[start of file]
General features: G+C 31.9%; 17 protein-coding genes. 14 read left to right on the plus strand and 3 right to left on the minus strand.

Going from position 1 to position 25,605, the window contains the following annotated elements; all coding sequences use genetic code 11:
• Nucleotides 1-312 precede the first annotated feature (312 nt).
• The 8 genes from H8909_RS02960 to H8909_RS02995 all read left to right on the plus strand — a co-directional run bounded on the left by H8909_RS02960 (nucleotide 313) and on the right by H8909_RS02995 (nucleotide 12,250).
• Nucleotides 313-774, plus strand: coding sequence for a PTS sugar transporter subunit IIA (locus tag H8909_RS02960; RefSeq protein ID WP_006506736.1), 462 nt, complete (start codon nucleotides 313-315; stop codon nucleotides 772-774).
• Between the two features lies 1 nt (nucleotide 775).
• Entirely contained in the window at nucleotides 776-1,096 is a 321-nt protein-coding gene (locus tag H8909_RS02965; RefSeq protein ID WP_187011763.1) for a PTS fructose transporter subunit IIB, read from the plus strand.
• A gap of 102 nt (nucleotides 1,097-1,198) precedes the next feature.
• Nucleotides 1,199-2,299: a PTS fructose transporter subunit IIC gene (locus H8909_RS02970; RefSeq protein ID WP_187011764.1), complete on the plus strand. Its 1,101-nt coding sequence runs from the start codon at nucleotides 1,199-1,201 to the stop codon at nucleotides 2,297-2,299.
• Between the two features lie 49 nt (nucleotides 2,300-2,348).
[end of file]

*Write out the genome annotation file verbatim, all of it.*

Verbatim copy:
General features: G+C 31.9%; 17 protein-coding genes. 14 read left to right on the plus strand and 3 right to left on the minus strand.

Going from position 1 to position 25,605, the window contains the following annotated elements; all coding sequences use genetic code 11:
• Nucleotides 1-312 precede the first annotated feature (312 nt).
• The 8 genes from H8909_RS02960 to H8909_RS02995 all read left to right on the plus strand — a co-directional run bounded on the left by H8909_RS02960 (nucleotide 313) and on the right by H8909_RS02995 (nucleotide 12,250).
• Nucleotides 313-774, plus strand: coding sequence for a PTS sugar transporter subunit IIA (locus tag H8909_RS02960; RefSeq protein ID WP_006506736.1), 462 nt, complete (start codon nucleotides 313-315; stop codon nucleotides 772-774).
• Between the two features lies 1 nt (nucleotide 775).
• Entirely contained in the window at nucleotides 776-1,096 is a 321-nt protein-coding gene (locus tag H8909_RS02965; RefSeq protein ID WP_187011763.1) for a PTS fructose transporter subunit IIB, read from the plus strand.
• A gap of 102 nt (nucleotides 1,097-1,198) precedes the next feature.
• Nucleotides 1,199-2,299: a PTS fructose transporter subunit IIC gene (locus H8909_RS02970; RefSeq protein ID WP_187011764.1), complete on the plus strand. Its 1,101-nt coding sequence runs from the start codon at nucleotides 1,199-1,201 to the stop codon at nucleotides 2,297-2,299.
• Between the two features lie 49 nt (nucleotides 2,300-2,348).